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Title: Adherence to international and national recommendations for the prevention of surgical site infections in elective surgery at two tertiary hospitals in Oman
Author: Al Ismaili, Salim
ISNI:       0000 0004 7651 5633
Awarding Body: Cardiff University
Current Institution: Cardiff University
Date of Award: 2017
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Surgical site infections are the most common healthcare acquired infections among surgical patients. The lives of surgical patients who develop surgical site infections are characterised by prolonged hospital stays and increased morbidity, mortality and increased medical healthcare costs. Consequently, it is recommended that surgical team staff should adhere to specific recommendations and practices to prevent surgical site infections. The risk of contracting surgical site infections depends on surgically related factors such as the duration of one’s pre-operative hospital stay, the use of antibiotics in surgery, pre-operative skin preparation with an appropriate antiseptic, the use of aseptic techniques, preoperative hair removal with clippers, and reducing of human traffic flow in operating theatres. In addition to this, patient related factors such as nutritional status, obesity, age, and underlying illnesses like diabetes mellitus are other potential sites of risk. The present study aims to both comprehensively assess adherence to existing guidelines, and compare current preoperative strategies with evidence-based guidelines for the prevention of surgical site infections. Findings from quantitative research underscore that, although perioperative healthcare providers follow the surgical site infection prevention guidelines, they do not fully adhere to current recommended practices. More specifically, findings indicate a lack of adherence to preventative guidelines for surgical site infection, such as duration of antibiotic prophylaxis, preoperative hair removal of the patient with the use of razors (which is no longer recommended), preoperative showering without the use of proper antiseptic agents, and use of incorrect preoperative skin cleaning techniques during the preparation of the incision site. Furthermore, this study identifies issues concerning adherence to other measures recommended intraoperatively, including, frequent opening of the operating room door and movement of people in the operating room during surgical procedures, having higher numbers of surgical team staff in the operating room than required for most surgical procedures, the wearing of jewellery in operating theatres, improper usage of surgical masks and caps, as well as using personal mobile phones in operating rooms. The results of this study show that adherence with infection control recommendations in the operating theatre need to be carefully monitored, and risk factors that contribute to health care professionals’ non-adherence with recommended practices also need to be identified to improve the quality of routine surgical practice for the safety of the surgical patient.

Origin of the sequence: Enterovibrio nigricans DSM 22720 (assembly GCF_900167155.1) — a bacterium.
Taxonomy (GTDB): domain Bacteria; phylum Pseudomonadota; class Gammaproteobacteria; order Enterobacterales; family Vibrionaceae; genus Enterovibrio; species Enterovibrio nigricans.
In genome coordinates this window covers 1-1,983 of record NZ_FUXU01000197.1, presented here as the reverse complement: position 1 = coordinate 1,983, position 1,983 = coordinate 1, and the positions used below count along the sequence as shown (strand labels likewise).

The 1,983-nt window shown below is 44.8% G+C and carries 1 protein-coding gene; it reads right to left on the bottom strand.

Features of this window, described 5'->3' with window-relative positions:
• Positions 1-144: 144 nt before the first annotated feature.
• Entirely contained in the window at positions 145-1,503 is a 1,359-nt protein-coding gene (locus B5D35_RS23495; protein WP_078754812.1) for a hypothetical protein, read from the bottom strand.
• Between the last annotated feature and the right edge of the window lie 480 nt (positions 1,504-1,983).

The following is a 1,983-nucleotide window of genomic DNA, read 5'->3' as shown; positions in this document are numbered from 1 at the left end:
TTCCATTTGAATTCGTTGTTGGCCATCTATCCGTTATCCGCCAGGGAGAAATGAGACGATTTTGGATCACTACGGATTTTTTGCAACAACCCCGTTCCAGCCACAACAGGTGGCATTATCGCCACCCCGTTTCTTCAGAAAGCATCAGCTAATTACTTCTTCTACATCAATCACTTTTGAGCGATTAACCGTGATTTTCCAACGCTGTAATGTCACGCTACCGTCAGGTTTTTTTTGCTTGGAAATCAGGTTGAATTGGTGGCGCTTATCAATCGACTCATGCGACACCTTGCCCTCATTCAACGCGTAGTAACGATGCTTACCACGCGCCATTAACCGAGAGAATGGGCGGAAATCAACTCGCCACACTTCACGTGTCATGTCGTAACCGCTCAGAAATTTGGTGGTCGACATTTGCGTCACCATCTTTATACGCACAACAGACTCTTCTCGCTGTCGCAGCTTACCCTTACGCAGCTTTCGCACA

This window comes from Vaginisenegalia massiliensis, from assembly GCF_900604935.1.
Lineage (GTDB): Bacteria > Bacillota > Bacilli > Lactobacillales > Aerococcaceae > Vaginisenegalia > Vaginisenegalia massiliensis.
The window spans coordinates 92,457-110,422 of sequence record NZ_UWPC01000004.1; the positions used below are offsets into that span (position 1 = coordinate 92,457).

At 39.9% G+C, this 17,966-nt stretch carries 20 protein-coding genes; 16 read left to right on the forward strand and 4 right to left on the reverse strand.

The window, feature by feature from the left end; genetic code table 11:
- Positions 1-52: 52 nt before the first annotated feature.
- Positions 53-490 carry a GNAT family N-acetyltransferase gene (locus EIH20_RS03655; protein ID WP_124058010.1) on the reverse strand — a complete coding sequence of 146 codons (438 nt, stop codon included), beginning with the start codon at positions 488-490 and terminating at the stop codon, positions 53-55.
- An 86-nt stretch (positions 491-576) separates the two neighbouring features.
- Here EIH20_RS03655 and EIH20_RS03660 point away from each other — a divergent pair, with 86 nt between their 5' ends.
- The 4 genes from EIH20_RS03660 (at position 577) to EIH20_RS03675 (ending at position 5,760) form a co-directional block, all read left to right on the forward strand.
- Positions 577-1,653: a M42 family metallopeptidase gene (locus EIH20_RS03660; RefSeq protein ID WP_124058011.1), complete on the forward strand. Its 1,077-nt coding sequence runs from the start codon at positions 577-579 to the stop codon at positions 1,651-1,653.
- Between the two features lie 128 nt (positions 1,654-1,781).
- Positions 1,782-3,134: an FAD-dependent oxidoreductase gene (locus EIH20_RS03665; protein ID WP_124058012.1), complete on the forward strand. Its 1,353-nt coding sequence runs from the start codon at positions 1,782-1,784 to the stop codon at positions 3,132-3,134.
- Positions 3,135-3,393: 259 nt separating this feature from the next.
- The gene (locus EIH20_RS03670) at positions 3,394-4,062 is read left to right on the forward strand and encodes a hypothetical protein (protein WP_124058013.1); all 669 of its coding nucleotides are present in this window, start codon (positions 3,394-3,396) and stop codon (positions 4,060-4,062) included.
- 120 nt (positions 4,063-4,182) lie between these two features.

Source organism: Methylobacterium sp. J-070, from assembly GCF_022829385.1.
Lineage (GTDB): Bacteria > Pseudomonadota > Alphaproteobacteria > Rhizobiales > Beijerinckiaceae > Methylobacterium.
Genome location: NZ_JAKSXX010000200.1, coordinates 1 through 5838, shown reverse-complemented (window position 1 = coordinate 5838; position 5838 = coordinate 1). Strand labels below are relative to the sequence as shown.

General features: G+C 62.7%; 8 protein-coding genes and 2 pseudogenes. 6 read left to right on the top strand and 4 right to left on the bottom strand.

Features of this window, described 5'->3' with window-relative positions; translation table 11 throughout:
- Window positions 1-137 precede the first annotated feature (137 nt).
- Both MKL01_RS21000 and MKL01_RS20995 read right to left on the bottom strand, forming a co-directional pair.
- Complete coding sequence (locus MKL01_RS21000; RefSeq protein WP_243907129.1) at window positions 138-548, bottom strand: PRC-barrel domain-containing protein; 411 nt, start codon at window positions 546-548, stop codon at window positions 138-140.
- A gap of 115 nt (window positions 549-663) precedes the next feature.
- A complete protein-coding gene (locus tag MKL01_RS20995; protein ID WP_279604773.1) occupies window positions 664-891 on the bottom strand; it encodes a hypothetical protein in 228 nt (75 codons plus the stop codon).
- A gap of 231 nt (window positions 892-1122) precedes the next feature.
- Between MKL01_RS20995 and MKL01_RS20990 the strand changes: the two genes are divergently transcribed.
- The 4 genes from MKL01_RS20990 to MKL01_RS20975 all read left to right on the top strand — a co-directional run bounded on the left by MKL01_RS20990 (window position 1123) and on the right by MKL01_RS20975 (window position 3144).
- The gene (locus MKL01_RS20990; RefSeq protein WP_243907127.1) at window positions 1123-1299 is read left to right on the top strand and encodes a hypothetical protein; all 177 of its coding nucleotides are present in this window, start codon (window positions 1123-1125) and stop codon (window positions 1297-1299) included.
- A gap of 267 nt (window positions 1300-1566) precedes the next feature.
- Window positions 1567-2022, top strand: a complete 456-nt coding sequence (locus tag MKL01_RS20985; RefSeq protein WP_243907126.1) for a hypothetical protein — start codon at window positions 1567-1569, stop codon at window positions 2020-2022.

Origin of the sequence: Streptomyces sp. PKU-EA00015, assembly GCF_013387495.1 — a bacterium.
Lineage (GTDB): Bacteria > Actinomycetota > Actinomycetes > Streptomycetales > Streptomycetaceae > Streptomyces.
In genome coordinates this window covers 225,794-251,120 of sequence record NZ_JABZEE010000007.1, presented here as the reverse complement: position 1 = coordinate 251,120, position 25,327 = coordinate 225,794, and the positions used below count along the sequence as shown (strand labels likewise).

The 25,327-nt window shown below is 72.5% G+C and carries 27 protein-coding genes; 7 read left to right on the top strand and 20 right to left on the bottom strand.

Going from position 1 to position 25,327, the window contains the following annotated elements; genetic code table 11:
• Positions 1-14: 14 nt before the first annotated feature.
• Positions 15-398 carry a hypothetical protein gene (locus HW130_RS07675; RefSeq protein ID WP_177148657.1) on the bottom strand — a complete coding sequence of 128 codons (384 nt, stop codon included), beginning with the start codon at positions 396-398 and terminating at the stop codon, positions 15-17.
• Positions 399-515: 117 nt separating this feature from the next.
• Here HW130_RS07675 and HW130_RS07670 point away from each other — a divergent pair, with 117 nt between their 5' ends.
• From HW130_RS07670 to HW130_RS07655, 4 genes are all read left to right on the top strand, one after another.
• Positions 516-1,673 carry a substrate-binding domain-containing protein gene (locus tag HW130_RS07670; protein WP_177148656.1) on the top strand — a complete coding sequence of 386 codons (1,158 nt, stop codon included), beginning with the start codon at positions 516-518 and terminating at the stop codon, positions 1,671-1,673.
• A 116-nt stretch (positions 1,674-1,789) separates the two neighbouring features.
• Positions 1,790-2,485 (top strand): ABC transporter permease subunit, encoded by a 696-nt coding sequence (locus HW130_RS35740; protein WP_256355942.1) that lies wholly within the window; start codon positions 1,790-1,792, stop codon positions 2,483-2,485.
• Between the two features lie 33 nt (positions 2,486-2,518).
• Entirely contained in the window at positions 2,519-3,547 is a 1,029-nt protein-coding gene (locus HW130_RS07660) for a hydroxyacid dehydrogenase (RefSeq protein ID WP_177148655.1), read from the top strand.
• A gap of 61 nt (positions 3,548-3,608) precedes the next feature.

Supervisor: Not available Sponsor: Not available
Qualification Name: Thesis (Ph.D.) Qualification Level: Doctoral
EThOS ID:  DOI: Not available